This principle of substitution is also at the heart of the gospel. The Savior willingly took our place, not because He had any less to lose than we, but because of His infinite love. He died in our stead and paid the penalty for our sin. The law, which demands the ultimate punishment, has no claim on us, for we died 1900 years ago in the person of Christ. His finished work is the basis of our salvation. We depend on Him -- our Substitute!

    Our Daily Bread.


    To illustrate the principle of substitution, George Sweeting, Chancellor of Moody Bible Institute, told of a series of tornados that caused extensive damage in eastern Ohio and western Pennsylvania. Nearly 100 lives were lost. Prior to the storm, a man named David Kostka was umpiring a Little League baseball game in Wheatland, Pennsylvania. When he saw the black funnel heading toward the field, he rushed into the stands and grabbed his niece. He pushed her into a nearby ditch and covered her with his body. Then the tornado struck. When the youngster looked up, her uncle was gone. He had given his life in the deadly storm to save her.

    Our Daily Bread.


    As mayor of New York, Fiorello La Guardia liked to keep in touch with all the various departments under him. Often he would fill in for the department heads or officeholders as a way of accomplishing this. One time he chose to preside over Night Court. It was a cold winter night and a trembling man was brought before him charged with stealing a loaf of bread. His family, he said, was starving.

    "I have to punish you," declared La Guardia. "There can be no exceptions to the law. I fine you ten dollars." As he said this, however, The Little Flower was reaching into his own pocket for the money. He tossed the bill into his famous sombrero. "Here's the ten dollars to pay your fine -- which I now remit," he said. "Furthermore," he declared, "I'm going to fine everybody in this courtroom fifty cents for living in a city where a man has to steal bread in order to eat. Mr. Bailiff, collect the fines and give them to the defendant!" The hat was passed and the incredulous man, with a smile on his face, left the courtroom with a stake of $47.50.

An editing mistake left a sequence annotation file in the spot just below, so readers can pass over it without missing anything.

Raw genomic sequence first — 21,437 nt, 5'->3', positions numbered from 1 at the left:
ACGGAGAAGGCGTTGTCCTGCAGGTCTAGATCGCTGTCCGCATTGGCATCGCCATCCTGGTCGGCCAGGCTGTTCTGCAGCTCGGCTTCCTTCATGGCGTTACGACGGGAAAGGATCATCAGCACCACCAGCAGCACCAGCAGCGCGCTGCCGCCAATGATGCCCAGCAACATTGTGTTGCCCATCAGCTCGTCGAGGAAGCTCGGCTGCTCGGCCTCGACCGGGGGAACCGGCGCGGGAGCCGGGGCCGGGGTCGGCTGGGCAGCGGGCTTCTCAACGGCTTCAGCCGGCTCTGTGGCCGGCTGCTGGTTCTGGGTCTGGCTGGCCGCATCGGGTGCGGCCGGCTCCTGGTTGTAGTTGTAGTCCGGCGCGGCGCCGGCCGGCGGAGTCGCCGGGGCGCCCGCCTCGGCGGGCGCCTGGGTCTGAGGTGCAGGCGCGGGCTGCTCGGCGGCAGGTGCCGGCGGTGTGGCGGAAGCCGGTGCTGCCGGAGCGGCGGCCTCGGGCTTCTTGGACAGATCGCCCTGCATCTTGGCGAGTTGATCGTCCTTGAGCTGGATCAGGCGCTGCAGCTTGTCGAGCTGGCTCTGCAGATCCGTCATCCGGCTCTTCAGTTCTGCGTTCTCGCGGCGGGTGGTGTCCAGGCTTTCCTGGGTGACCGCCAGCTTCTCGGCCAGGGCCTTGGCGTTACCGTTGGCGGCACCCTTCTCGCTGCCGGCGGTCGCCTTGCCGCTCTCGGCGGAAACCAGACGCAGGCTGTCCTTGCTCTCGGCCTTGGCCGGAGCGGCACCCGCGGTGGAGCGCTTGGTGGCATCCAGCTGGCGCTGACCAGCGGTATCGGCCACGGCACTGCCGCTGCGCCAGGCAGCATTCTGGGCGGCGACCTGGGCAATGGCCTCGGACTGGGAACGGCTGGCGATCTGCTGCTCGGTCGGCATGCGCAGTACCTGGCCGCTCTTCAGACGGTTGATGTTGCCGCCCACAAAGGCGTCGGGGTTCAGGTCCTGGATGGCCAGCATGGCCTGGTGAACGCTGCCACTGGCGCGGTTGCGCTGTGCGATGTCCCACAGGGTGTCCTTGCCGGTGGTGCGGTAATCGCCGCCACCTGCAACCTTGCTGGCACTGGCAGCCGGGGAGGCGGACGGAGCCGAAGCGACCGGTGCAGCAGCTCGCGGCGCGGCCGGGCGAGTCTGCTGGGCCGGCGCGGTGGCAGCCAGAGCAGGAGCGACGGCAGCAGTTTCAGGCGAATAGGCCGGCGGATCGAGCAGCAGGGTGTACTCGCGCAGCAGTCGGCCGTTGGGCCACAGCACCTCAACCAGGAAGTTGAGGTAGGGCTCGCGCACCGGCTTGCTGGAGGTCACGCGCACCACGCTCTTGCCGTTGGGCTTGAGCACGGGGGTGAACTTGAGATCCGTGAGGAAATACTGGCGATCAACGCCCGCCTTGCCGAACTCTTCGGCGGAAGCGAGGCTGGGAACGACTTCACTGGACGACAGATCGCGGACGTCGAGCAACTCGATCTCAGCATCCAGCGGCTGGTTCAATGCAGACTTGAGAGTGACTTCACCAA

Bits & Pieces, August 20, 1992, pp. 19-20.


    Boarding the SS Dorchester on a dreary winter day in 1943 were 903 troops and four chaplains, including Moody alumnus Lt. George Fox. World War II was in full swing, and the ship was headed across the icy North Atlantic where German U-boats lurked. At 12:00 on the morning of February 3, a German torpedo ripped into the ship. "She's going down!" the men cried, scrambling for lifeboats.

    A young GI crept up to one of the chaplains. "I've lost my life jacket," he said. "Take this," the chaplain said, handing the soldier his jacket. Before the ship sank, each chaplain gave his life jacket to another man. The heroic chaplains then linked arms and lifted their voices in prayer as the Dorchester went down. Lt. Fox and his fellow pastors were awarded posthumously the Distinguished Service Cross.

    Today in the Word, April 1, 1992.


    In his book Written In Blood, Robert Coleman tells the story of a little boy whose sister needed a blood transfusion. The doctor explained that she had the same disease the boy had recovered from two years earlier. Her only chance for recovery was a transfusion from someone who had previously conquered the disease. Since the two children had the same rare blood type, the boy was the ideal donor.

    "Would you give your blood to Mary?" the doctor asked. Johnny hesitated. His lower lip started to tremble. Then he smiled and said, "Sure, for my sister." Soon the two children were wheeled into the hospital room--Mary, pale and thin; Johnny, robust and healthy. Neither spoke, but when their eyes met, Johnny grinned.

    As the nurse inserted the needle into his arm, Johnny's smile faded. He watched the blood flow through the tube. With the ordeal almost over, his voice, slightly shaky, broke the silence. "Doctor, when do I die?' Only then did the doctor realize why Johnny had hesitated, why his lip had trembled when he'd agreed to donate his blood. He's thought giving his blood to his sister meant giving up his life. In that brief moment, he'd made his great decision.